“The Eyes of Texas are upon you, all the livelong day.” The first time I heard that line, it sounded like a threat, more like the stern look of a professor during a test than starry-eyed kids meeting their idols. I couldn’t have been more wrong.
When I came to Texas, it was supposed to be a quick stop rather than the final destination. The plan was to do an exchange semester, train with the best decathlete in the world, figure out the secret sauce and return to Germany. When I arrived on campus, burnt orange was just the color of my jersey. The next four years turned out to be the most intense and defining period of my life.
Here is what I learned about being a Longhorn and how the experience has shaped my life outside of sports.
1. Be somebody’s hero.
Being a student athlete is all about the team: team scores, team rankings, team championships. To a certain degree, you are just a gear in the team machine. Especially in sports with small audiences, you can feel replaceable. But no matter if there is one spectator in the audience or 100,000, the example you set with your behavior matters and this is where you leave your personal legacy.
Texas Relays is the pinnacle of Texas track and field. On Saturday and Sunday night, the stadium is packed with over 20,000 fans. The decathlon, however, takes place on Thursday and Friday morning and oftentimes coaches and athletes are the only ones there.
On the morning of the second day of Texas Relays my sophomore year, we were warming up for the hurdles. A father with his two little kids was standing right behind the rail of the starting blocks. As I took off my sweats to get ready for the race, one of the kids reached his fist over the rail. When I went back and gave him the fist bump he was hoping for, a big smile broke out on his face and he jumped in exhilaration.
Whether it is one kid or or thousand, when you wear burnt orange, you set the standard for the next generation. Use that opportunity to be a role model. The starry eyes of some little kid are upon you, all the livelong day.
2. Finish no matter what.
As athletes, we have high expectations and are often our own worst critics. The decathlon is a long two-day competition, and when the first events go badly, your chances for winning are already ruined and there is often little hope of recovery. Quitting instead of suffering through another day of disappointment is a sweet temptation, but the audience doesn’t only see scores. What they judge and recognize is effort.
My toughest decathlon was the Big 12 championships my junior year. in the weeks leading up, my body had not felt normal, and afterwards, I found out I had mono. From the first step in the 100m, it felt like I was carrying an extra 50 pounds. The mental challenge at that point is trying to give 100 percent to even get 80 percent of your normal performance, while everybody else runs at full capacity.
I ended up winning by a small margin, but my score was horrible by my standards. After the competition, a fan from another university came up to me and told me this was the best performance he had ever seen from me. He had seen the dominating wins of the previous years, but to him withstanding the mental challenge of competing in my compromised shape was a lot more admirable.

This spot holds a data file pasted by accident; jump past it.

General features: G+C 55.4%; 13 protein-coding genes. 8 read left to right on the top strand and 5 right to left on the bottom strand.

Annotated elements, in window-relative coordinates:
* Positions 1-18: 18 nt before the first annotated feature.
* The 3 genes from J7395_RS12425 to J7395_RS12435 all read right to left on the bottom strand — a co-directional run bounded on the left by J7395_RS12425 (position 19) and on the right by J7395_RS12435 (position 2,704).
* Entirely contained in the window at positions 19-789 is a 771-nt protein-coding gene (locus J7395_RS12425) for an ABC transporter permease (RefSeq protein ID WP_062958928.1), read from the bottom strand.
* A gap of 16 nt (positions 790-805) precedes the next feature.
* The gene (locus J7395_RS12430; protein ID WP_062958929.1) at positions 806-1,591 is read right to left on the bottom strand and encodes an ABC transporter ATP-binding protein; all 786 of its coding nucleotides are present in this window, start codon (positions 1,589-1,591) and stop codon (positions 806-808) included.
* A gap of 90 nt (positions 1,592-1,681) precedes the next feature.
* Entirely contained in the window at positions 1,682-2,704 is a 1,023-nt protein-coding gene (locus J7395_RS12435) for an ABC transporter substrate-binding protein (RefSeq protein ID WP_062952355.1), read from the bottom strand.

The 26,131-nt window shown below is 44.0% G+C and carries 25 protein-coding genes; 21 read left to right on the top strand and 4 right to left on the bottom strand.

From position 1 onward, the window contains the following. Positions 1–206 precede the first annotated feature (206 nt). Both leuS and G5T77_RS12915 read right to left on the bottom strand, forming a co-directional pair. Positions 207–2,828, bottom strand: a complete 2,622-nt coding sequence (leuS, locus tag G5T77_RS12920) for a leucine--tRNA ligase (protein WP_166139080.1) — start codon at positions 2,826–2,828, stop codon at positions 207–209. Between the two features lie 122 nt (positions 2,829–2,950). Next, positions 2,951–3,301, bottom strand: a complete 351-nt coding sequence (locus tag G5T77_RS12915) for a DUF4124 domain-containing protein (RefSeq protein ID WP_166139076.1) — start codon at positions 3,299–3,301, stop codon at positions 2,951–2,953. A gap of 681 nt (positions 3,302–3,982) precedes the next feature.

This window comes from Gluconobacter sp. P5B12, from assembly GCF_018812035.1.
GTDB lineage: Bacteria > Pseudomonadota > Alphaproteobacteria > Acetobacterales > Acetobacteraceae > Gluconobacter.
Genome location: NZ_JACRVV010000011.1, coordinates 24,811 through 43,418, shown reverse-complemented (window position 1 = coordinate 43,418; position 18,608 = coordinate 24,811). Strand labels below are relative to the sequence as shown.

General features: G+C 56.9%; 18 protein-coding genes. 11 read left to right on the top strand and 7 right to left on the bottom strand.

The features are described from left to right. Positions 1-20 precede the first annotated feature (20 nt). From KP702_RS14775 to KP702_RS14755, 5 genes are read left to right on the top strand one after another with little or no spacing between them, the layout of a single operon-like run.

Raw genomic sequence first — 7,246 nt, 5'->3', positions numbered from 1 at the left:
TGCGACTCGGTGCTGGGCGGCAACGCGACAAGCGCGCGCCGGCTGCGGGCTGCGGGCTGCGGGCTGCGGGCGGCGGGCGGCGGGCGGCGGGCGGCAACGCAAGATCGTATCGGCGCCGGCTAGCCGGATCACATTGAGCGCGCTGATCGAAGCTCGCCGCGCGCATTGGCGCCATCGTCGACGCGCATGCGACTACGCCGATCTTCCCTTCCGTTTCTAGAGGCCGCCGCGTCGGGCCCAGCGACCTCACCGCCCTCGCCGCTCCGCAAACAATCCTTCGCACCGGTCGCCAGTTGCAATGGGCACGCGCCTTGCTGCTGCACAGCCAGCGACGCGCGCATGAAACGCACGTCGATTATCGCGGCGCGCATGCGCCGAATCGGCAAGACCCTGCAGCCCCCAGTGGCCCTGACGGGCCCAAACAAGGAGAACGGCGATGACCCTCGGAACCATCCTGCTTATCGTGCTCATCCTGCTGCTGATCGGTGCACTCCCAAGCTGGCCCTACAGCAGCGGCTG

Your attitude also sets a standard for your teammates. Just like one bad apple ruins the bunch, if you slack off, you make it acceptable for your teammates to do so as well. Finish no matter what because you are remembered for your efforts even more than your results and attitude can carry a team.
3. Stay humble.
In my first season at Texas, it seemed like nothing could go wrong. I won indoor and outdoor Big 12 titles and followed that up with an NCAA championship. When you’re on a roll, it is easy to lose humbleness and respect towards teammates, coaches, media and especially opponents. But your college, or professional, career, and your life outside of sports, will never be all highs. People will treat you at your low like your treated them at your high. The reputation you build during your college career defines how these people remember you after the last race is over. You will be surprised how many of them you meet again later in life.
I am about to start a new job that I was referred to by a former competitor of mine. Staying humble pays off.
Maintaining character and integrity throughout the ups and downs of the student athlete career is a great challenge. But you will be happy you walked the extra mile when you walk across the stage and you can be forever proud to be a true Longhorn.
Johannes Hock was a member of the University of Texas track and field team from 2013 to 2015. In 2013, he won the NCAA Decathlon title, the first true freshman to do so since 1977. A native of Cologne, Germany, Hock holds a bachelor’s of kinesiology and exercise science and a master’s in finance from UT. Recently, he started a new job as a leveraged finance analyst at JP Morgan Chase in Dallas.